HMRC’s revenue from AML supervision fees paid by estate agents has ballooned over the past year as more and more branches have been drawn into the mandatory scheme.
The government extracted £5.98 million a year from the industry last year, up from £1.96 million in total fees paid the year before as the number of branches registered for supervision jumped from 15,063 to 19,920.
The data, gathered by AML platform Credas Technologies, reveals that the property industry is now the second highest for total supervision fees in the UK, behind the currency exchange sector.
But the data also inadvertently reveals the uncomfortable truth that until last year some 4,000 estate agency branches were still operating without AML supervision despite it being compulsory since 2018.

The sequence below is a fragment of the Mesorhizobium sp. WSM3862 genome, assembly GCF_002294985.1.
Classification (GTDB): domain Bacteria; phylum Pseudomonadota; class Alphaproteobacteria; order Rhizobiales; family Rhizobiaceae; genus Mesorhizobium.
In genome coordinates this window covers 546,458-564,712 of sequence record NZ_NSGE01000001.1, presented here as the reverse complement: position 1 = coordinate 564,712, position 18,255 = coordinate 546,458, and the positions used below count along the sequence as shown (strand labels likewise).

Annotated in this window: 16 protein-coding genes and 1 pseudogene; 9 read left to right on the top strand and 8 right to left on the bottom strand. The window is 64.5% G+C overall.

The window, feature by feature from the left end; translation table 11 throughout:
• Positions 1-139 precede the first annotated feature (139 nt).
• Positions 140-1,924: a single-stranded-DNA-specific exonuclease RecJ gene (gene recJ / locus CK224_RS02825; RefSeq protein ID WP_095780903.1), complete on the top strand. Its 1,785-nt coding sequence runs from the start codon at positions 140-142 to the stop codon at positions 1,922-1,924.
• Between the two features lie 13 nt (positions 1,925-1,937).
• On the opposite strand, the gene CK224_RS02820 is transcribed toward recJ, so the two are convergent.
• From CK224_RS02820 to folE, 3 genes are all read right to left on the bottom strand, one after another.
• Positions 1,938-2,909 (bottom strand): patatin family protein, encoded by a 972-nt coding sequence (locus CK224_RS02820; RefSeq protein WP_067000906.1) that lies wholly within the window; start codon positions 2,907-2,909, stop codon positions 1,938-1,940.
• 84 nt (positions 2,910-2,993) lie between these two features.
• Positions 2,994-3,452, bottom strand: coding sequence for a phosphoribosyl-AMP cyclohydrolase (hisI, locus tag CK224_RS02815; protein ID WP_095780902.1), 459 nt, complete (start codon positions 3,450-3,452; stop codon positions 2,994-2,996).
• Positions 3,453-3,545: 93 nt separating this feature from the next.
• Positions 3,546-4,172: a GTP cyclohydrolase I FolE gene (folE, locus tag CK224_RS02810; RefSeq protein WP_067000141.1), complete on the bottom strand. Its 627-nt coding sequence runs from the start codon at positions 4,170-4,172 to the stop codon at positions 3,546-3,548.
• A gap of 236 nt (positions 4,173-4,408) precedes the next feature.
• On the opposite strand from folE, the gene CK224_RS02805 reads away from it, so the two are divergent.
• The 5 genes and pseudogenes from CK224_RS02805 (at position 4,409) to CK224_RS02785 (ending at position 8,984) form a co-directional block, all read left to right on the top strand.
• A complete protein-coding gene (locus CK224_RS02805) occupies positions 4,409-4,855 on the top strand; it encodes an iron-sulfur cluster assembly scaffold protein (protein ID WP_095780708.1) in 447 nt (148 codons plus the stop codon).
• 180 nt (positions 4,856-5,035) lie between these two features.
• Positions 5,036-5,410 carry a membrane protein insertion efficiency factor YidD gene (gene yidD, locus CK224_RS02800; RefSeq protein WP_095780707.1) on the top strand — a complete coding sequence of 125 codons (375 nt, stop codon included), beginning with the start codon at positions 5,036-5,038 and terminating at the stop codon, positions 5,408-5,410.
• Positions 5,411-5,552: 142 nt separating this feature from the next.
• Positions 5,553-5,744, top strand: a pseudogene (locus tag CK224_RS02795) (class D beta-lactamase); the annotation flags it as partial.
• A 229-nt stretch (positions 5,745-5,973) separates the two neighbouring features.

When the AML regulations – which now include lettings agencies renting out properties over 10,000 euros a month – were introduced the fee paid by each branchy to set up was £300 with a £110 annual renewal fee.
This renewal fee was later ratcheted up to £300 to howls of protest from the industry.
“With the UK property industry such a common target for money launderers, it’s great to see that more and more estate agents are fulfilling their duty to become AML compliant,” says Tim Barnett, CEO of Credas Technologies (pictured).
“Of course, while this greater compliance is a plus, the sums paid on an ongoing basis may certainly make you wince, particularly given the sharp increase in the fees charged by HMRC in recent years.
“However, even £300 per branch is a small price to pay in comparison to the huge fines you could be subjected to should you be found in breach of AML regulations.”